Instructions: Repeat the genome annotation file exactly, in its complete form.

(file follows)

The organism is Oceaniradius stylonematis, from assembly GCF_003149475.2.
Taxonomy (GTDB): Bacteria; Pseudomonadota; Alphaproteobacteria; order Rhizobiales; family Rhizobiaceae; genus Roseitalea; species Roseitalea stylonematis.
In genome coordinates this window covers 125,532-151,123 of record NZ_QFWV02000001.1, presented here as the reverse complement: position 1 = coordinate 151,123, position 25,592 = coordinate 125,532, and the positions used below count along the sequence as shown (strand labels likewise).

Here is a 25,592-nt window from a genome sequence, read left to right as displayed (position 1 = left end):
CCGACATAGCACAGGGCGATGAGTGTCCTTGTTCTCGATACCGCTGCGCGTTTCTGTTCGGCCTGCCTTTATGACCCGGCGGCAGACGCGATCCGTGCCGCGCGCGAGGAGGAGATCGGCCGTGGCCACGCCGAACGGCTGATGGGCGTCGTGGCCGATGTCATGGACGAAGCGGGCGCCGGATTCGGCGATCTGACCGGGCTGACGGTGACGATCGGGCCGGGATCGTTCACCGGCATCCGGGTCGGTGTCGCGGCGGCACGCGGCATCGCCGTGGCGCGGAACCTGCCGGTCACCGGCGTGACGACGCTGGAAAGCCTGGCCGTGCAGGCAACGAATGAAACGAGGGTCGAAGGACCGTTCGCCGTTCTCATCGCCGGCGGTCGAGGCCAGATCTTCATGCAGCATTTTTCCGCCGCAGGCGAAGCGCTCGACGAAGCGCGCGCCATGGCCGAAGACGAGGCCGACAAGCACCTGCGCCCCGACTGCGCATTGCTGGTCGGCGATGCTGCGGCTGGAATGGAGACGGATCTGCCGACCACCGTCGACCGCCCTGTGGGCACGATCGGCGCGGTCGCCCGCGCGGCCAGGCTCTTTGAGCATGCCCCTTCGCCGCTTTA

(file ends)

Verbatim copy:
The organism is Oceaniradius stylonematis, from assembly GCF_003149475.2.
Taxonomy (GTDB): Bacteria; Pseudomonadota; Alphaproteobacteria; order Rhizobiales; family Rhizobiaceae; genus Roseitalea; species Roseitalea stylonematis.
In genome coordinates this window covers 125,532-151,123 of record NZ_QFWV02000001.1, presented here as the reverse complement: position 1 = coordinate 151,123, position 25,592 = coordinate 125,532, and the positions used below count along the sequence as shown (strand labels likewise).

Here is a 25,592-nt window from a genome sequence, read left to right as displayed (position 1 = left end):
CCGACATAGCACAGGGCGATGAGTGTCCTTGTTCTCGATACCGCTGCGCGTTTCTGTTCGGCCTGCCTTTATGACCCGGCGGCAGACGCGATCCGTGCCGCGCGCGAGGAGGAGATCGGCCGTGGCCACGCCGAACGGCTGATGGGCGTCGTGGCCGATGTCATGGACGAAGCGGGCGCCGGATTCGGCGATCTGACCGGGCTGACGGTGACGATCGGGCCGGGATCGTTCACCGGCATCCGGGTCGGTGTCGCGGCGGCACGCGGCATCGCCGTGGCGCGGAACCTGCCGGTCACCGGCGTGACGACGCTGGAAAGCCTGGCCGTGCAGGCAACGAATGAAACGAGGGTCGAAGGACCGTTCGCCGTTCTCATCGCCGGCGGTCGAGGCCAGATCTTCATGCAGCATTTTTCCGCCGCAGGCGAAGCGCTCGACGAAGCGCGCGCCATGGCCGAAGACGAGGCCGACAAGCACCTGCGCCCCGACTGCGCATTGCTGGTCGGCGATGCTGCGGCTGGAATGGAGACGGATCTGCCGACCACCGTCGACCGCCCTGTGGGCACGATCGGCGCGGTCGCCCGCGCGGCCAGGCTCTTTGAGCATGCCCCTTCGCCGCTTTA